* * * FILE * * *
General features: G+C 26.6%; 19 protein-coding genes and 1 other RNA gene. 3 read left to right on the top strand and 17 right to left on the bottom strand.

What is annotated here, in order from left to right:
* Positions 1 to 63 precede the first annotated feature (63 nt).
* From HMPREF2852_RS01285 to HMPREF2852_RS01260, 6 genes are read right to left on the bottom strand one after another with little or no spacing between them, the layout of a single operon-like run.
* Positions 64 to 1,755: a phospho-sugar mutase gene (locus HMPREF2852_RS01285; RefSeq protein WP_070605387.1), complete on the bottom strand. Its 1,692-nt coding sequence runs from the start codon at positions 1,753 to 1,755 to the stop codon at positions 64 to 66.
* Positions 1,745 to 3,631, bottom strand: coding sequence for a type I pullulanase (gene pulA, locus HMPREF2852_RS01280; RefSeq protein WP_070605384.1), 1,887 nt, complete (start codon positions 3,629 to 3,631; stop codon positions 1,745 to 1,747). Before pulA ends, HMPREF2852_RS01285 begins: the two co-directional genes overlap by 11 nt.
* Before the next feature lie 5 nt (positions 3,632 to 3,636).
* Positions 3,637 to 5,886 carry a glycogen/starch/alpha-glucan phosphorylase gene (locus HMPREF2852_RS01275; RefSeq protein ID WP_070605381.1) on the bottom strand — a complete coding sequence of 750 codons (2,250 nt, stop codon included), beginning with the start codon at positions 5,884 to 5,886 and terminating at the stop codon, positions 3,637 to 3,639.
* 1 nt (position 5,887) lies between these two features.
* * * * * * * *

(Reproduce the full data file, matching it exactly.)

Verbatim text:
General features: G+C 26.6%; 19 protein-coding genes and 1 other RNA gene. 3 read left to right on the top strand and 17 right to left on the bottom strand.

What is annotated here, in order from left to right:
* Positions 1 to 63 precede the first annotated feature (63 nt).
* From HMPREF2852_RS01285 to HMPREF2852_RS01260, 6 genes are read right to left on the bottom strand one after another with little or no spacing between them, the layout of a single operon-like run.
* Positions 64 to 1,755: a phospho-sugar mutase gene (locus HMPREF2852_RS01285; RefSeq protein WP_070605387.1), complete on the bottom strand. Its 1,692-nt coding sequence runs from the start codon at positions 1,753 to 1,755 to the stop codon at positions 64 to 66.
* Positions 1,745 to 3,631, bottom strand: coding sequence for a type I pullulanase (gene pulA, locus HMPREF2852_RS01280; RefSeq protein WP_070605384.1), 1,887 nt, complete (start codon positions 3,629 to 3,631; stop codon positions 1,745 to 1,747). Before pulA ends, HMPREF2852_RS01285 begins: the two co-directional genes overlap by 11 nt.
* Before the next feature lie 5 nt (positions 3,632 to 3,636).
* Positions 3,637 to 5,886 carry a glycogen/starch/alpha-glucan phosphorylase gene (locus HMPREF2852_RS01275; RefSeq protein ID WP_070605381.1) on the bottom strand — a complete coding sequence of 750 codons (2,250 nt, stop codon included), beginning with the start codon at positions 5,884 to 5,886 and terminating at the stop codon, positions 3,637 to 3,639.
* 1 nt (position 5,887) lies between these two features.